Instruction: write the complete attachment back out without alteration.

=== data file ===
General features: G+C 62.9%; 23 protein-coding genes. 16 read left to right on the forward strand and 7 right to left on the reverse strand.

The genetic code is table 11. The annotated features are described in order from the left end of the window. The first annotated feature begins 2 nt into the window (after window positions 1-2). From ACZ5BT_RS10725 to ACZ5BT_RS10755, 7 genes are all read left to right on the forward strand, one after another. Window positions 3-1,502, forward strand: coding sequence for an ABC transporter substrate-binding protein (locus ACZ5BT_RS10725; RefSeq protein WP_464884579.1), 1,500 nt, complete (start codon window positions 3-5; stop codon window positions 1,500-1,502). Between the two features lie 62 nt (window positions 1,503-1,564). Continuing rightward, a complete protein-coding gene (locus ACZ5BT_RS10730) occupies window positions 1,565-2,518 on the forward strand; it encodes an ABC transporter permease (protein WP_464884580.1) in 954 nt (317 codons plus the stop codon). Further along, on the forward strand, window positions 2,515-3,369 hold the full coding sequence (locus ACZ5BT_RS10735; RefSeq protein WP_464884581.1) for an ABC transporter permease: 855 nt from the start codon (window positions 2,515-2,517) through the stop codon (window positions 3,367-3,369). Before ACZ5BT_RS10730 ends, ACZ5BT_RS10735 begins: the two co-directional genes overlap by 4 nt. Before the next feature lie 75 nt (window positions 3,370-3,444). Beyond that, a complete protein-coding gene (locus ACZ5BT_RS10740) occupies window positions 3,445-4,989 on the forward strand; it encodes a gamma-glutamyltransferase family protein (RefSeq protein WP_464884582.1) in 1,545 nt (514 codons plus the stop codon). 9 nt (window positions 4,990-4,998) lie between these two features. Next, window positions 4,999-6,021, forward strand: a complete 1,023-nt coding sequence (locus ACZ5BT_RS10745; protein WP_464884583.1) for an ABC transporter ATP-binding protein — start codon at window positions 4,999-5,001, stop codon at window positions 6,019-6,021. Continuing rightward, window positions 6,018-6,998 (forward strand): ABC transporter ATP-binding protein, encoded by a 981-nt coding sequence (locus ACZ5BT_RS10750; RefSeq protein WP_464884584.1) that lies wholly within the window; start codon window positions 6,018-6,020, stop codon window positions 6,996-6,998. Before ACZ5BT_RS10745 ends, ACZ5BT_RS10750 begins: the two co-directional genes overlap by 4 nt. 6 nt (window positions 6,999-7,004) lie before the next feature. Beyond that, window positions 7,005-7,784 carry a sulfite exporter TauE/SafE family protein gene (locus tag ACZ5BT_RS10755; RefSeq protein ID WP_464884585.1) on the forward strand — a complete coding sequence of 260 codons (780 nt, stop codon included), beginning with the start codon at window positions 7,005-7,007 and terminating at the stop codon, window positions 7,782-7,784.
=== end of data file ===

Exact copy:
General features: G+C 62.9%; 23 protein-coding genes. 16 read left to right on the forward strand and 7 right to left on the reverse strand.

The genetic code is table 11. The annotated features are described in order from the left end of the window. The first annotated feature begins 2 nt into the window (after window positions 1-2). From ACZ5BT_RS10725 to ACZ5BT_RS10755, 7 genes are all read left to right on the forward strand, one after another. Window positions 3-1,502, forward strand: coding sequence for an ABC transporter substrate-binding protein (locus ACZ5BT_RS10725; RefSeq protein WP_464884579.1), 1,500 nt, complete (start codon window positions 3-5; stop codon window positions 1,500-1,502). Between the two features lie 62 nt (window positions 1,503-1,564). Continuing rightward, a complete protein-coding gene (locus ACZ5BT_RS10730) occupies window positions 1,565-2,518 on the forward strand; it encodes an ABC transporter permease (protein WP_464884580.1) in 954 nt (317 codons plus the stop codon). Further along, on the forward strand, window positions 2,515-3,369 hold the full coding sequence (locus ACZ5BT_RS10735; RefSeq protein WP_464884581.1) for an ABC transporter permease: 855 nt from the start codon (window positions 2,515-2,517) through the stop codon (window positions 3,367-3,369). Before ACZ5BT_RS10730 ends, ACZ5BT_RS10735 begins: the two co-directional genes overlap by 4 nt. Before the next feature lie 75 nt (window positions 3,370-3,444). Beyond that, a complete protein-coding gene (locus ACZ5BT_RS10740) occupies window positions 3,445-4,989 on the forward strand; it encodes a gamma-glutamyltransferase family protein (RefSeq protein WP_464884582.1) in 1,545 nt (514 codons plus the stop codon). 9 nt (window positions 4,990-4,998) lie between these two features. Next, window positions 4,999-6,021, forward strand: a complete 1,023-nt coding sequence (locus ACZ5BT_RS10745; protein WP_464884583.1) for an ABC transporter ATP-binding protein — start codon at window positions 4,999-5,001, stop codon at window positions 6,019-6,021. Continuing rightward, window positions 6,018-6,998 (forward strand): ABC transporter ATP-binding protein, encoded by a 981-nt coding sequence (locus ACZ5BT_RS10750; RefSeq protein WP_464884584.1) that lies wholly within the window; start codon window positions 6,018-6,020, stop codon window positions 6,996-6,998. Before ACZ5BT_RS10745 ends, ACZ5BT_RS10750 begins: the two co-directional genes overlap by 4 nt. 6 nt (window positions 6,999-7,004) lie before the next feature. Beyond that, window positions 7,005-7,784 carry a sulfite exporter TauE/SafE family protein gene (locus tag ACZ5BT_RS10755; RefSeq protein ID WP_464884585.1) on the forward strand — a complete coding sequence of 260 codons (780 nt, stop codon included), beginning with the start codon at window positions 7,005-7,007 and terminating at the stop codon, window positions 7,782-7,784.